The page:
Saturday, December 08, 2018

Patreon's "purges" of sexually explicit content and some "right wing" content explode in controversy



It seems when I go out for an evening my cell phone fills with messages about the latest outrageous social media purge.  Even on a Saturday night, when I went to hear the Washington DC Gay Men’s Chorus Holiday Concert. Review of that tomorrow on another blog.

There was a lot of material about Patreon cancelling accounts that have sexual content. That is partly due to payment processors and party due to FOSTA, at least according to the explanation in this Reddit. Patreon fears that if a user leverages her "patronage" into paid hookups that violates FOSTA and leaves the platform liable under weakened Section 230.  Read the entire thread, and the linked Vox article from last spring.  This comports with the recent problems at Tumblr.

Then there is the issue of rapid banning of “conservative” vloggers.  I won’t get into the issue of Sargon (whether too “extreme”) right here but here is Tim Pool’s lengthy explanation (embedded video below).  There does seem to be a “blacklisting” going on in tech (what about anti-trust?) about off-platform content and conduct, and “asymmetric enforcement” (a term that will please Nicholas Taleb).  "Sargon of Akkad" is the pseudonym of British blogger Carl Benjamin connected to Gamergate. 
  

Pool said Patreon actually called him to explain its action on Sargon (weird!).   Pool sent out an email saying he is using Subscriber but not (now) closing Patreon. (Yup, the email showed up during the Intermission of the concert, when I was “window shopping”, even in December.  Remember, when I was at Lake Tahoe in September there was another controversy exploding on my iPhone; Verizon, however unfortunately, worked perfectly there.)  As for his further decisions, just check his Twitter feed @timcast.

Several people (on Twitter or Reddit – it’s hard to remember which is which) pointed out that Patreon’s cancelling of “conservative” and “adult” accounts is hurting the revenues of other people who use the platform to manage subscriptions with more “acceptable” (in this politically divisive age) content.

I don’t have Patreon or any subscription for any of my work – and that creates another controversy that I’ve talked about before (for openers, Facebook couldn’t “identify” me with advertisers and prove that I am not one of Vladimir Putin’s trolls when I wanted Facebook to boost a non-partisan and non-commercial post on the security of the power grid, back in September, again while I was in California; they wanted me to be selling something first!)

How does my work get paid for?  It doesn’t cost much to maintain it, and I am “retired”.  Yet I feel that what I do now is a lot more important than my 32 years of I.T., which taught me how to recognize a lot of problems I see today.  But whether a site can support itself could become a big issue in the future. I’ll also mention the “Center for Democracy and Technology” forum on “The Future of Internet Speech” (which I attended Dec. 7) which I will be reviewing soon, but the idea that the right of an individual to speak in a “permissionless” mode is in jeopardy – essentially because of ideological (maybe even Frankfurt-Marxist), reactive, strawman arguments from the far Left – which wants everybody to be forced to take sides before being heard.

Let me mention also, I do review work (movies and books and TV shows or videos) of other content providers.  I generally judge the intent of content from what I read or see.  I am aware of people who claim that the alt-right is using code words to instigate hate with speech that “appears” acceptable (Nov. 24 post and video here).  But I don’t judge a content provider as unacceptable to review or discuss based on rumor or smears.  However, the behavior of some high profile individuals can become more objectionable over time, making others wonder retrospectively why I discussed their work “at all”.  Suddenly, in the tech world, it seems you can be in jeopardy just for whom you allowed others to perceive you as associated with (remember Twitter’s purge in Dec. 2017?)  Pure tribalism.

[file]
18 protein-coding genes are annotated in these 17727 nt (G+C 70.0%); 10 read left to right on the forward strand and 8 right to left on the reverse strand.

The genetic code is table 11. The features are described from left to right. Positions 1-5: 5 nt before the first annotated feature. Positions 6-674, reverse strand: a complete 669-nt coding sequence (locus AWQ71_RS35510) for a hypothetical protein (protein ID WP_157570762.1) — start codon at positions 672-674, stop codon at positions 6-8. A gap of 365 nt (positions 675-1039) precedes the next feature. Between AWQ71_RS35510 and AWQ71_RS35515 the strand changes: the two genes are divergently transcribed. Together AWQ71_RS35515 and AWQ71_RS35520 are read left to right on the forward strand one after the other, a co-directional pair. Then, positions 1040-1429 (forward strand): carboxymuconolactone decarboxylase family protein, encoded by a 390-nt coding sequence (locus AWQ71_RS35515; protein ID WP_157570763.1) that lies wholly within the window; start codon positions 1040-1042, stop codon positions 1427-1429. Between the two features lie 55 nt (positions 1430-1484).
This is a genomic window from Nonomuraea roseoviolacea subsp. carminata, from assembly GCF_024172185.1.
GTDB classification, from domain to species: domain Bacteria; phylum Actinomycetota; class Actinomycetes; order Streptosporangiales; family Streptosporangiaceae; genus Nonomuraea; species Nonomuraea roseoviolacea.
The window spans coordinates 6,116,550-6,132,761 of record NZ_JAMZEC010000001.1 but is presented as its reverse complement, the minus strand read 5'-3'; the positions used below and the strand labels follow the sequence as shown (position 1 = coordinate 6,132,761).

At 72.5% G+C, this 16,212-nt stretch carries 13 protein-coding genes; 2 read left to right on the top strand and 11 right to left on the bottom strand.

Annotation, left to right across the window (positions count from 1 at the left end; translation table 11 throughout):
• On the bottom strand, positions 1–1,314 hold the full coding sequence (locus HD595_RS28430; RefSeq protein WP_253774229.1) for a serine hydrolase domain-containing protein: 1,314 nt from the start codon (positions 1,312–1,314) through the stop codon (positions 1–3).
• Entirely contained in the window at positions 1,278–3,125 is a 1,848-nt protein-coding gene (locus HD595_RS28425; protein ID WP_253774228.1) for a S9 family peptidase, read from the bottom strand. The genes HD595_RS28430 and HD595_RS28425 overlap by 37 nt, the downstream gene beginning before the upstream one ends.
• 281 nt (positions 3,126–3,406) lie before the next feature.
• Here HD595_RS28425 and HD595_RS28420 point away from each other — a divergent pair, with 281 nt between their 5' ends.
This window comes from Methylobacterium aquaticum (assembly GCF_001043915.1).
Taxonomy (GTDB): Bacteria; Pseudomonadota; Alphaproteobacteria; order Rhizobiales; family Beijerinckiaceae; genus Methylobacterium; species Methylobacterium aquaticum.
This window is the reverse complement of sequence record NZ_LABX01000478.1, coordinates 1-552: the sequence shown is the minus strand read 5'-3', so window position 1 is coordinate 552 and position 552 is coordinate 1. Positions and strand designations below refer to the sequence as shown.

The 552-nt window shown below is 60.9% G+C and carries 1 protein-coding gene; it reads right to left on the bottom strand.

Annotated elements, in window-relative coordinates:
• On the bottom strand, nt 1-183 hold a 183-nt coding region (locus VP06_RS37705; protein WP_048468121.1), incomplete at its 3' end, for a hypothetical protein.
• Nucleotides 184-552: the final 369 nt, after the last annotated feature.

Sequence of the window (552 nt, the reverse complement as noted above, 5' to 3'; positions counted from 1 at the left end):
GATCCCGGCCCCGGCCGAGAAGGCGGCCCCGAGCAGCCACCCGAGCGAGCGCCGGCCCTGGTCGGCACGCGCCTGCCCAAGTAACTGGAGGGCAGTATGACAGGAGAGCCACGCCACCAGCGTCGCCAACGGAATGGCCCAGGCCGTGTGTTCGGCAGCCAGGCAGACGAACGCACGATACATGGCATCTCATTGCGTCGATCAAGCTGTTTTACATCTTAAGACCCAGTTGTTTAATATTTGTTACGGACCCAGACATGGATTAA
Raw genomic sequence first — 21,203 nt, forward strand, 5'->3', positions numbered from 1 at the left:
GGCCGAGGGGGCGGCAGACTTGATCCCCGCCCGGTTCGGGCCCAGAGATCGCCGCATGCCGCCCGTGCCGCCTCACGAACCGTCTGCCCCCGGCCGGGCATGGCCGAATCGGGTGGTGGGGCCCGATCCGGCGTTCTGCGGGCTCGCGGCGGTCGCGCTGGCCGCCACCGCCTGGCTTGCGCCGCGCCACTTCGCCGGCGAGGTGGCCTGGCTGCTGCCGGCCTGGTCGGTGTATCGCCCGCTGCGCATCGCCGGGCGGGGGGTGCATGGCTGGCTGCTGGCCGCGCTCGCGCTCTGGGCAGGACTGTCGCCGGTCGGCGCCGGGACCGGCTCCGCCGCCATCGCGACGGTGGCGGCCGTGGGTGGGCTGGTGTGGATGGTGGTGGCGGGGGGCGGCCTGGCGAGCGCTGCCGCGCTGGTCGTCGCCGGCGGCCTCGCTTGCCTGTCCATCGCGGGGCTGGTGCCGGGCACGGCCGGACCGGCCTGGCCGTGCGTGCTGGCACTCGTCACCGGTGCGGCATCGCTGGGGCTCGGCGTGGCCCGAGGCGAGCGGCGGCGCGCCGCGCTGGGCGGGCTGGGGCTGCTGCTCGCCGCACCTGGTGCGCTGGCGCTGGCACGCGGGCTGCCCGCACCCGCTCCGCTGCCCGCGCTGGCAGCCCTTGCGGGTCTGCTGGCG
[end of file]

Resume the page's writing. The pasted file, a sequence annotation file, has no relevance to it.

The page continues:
One other thing. Outside the Lincoln Theater, I walked past an attractively decorated Juul and tobacco shop.  I wanted to make a picture, but I wondered if using it could be viewed as promoting tobacco!  I don’t smoke (I never have, and if I had I probably wouldn’t be alive) or use nicotine at all. I don’t encourage others to.  But is there something wrong with showing a picture?  I took one form a distance, across the street, including Lincoln in the shot, so it isn’t too provocative. Very safe.

Update: Dec. 9  early AM

Pool has a longer 91 minute emergency live streamed video here. He stayed up all night over this!! 

Sargon gives his own account here.  Patreon will ban someone for "manifest observable behavior" online.  (Should say "observed", past tense.) This actually resembles my own issue of "conflict of interest" in the 1990s which I have described earlier.  There's too much to get into here for details -- another post.  But you wonder if this is purely ideological:  maybe "we" require documented community service before someone has an account.  Would that be "manifest"?  It would certainly be ideological.  Sargon refers to the "religion" of progressivism and the idea of "sin" in their values.  

Check my International Issues blog Dec 9 for discussion of Lauren Southern's case. 

Proud Boys "founder" Gavin McInnes seems to have been erased from all major platforms, CNET story (Dec. 10).   Tim Pool reported Dec. 12 that Gavin's YouTube access had been restored. 

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